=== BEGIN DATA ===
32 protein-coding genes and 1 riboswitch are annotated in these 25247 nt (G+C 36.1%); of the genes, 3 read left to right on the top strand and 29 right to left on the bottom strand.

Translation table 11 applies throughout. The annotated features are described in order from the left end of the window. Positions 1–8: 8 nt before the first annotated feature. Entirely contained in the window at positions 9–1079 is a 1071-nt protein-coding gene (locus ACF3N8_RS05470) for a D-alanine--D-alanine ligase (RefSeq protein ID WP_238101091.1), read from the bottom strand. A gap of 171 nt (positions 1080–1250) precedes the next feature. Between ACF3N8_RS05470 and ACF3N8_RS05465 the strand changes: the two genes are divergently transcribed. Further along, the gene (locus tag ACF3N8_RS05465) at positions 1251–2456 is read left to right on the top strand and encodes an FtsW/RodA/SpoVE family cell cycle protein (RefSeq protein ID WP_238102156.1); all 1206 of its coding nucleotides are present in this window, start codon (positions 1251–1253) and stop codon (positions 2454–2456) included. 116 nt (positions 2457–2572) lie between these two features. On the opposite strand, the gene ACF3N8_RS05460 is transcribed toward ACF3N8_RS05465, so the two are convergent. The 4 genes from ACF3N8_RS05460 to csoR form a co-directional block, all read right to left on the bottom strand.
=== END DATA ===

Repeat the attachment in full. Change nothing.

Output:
32 protein-coding genes and 1 riboswitch are annotated in these 25247 nt (G+C 36.1%); of the genes, 3 read left to right on the top strand and 29 right to left on the bottom strand.

Translation table 11 applies throughout. The annotated features are described in order from the left end of the window. Positions 1–8: 8 nt before the first annotated feature. Entirely contained in the window at positions 9–1079 is a 1071-nt protein-coding gene (locus ACF3N8_RS05470) for a D-alanine--D-alanine ligase (RefSeq protein ID WP_238101091.1), read from the bottom strand. A gap of 171 nt (positions 1080–1250) precedes the next feature. Between ACF3N8_RS05470 and ACF3N8_RS05465 the strand changes: the two genes are divergently transcribed. Further along, the gene (locus tag ACF3N8_RS05465) at positions 1251–2456 is read left to right on the top strand and encodes an FtsW/RodA/SpoVE family cell cycle protein (RefSeq protein ID WP_238102156.1); all 1206 of its coding nucleotides are present in this window, start codon (positions 1251–1253) and stop codon (positions 2454–2456) included. 116 nt (positions 2457–2572) lie between these two features. On the opposite strand, the gene ACF3N8_RS05460 is transcribed toward ACF3N8_RS05465, so the two are convergent. The 4 genes from ACF3N8_RS05460 to csoR form a co-directional block, all read right to left on the bottom strand.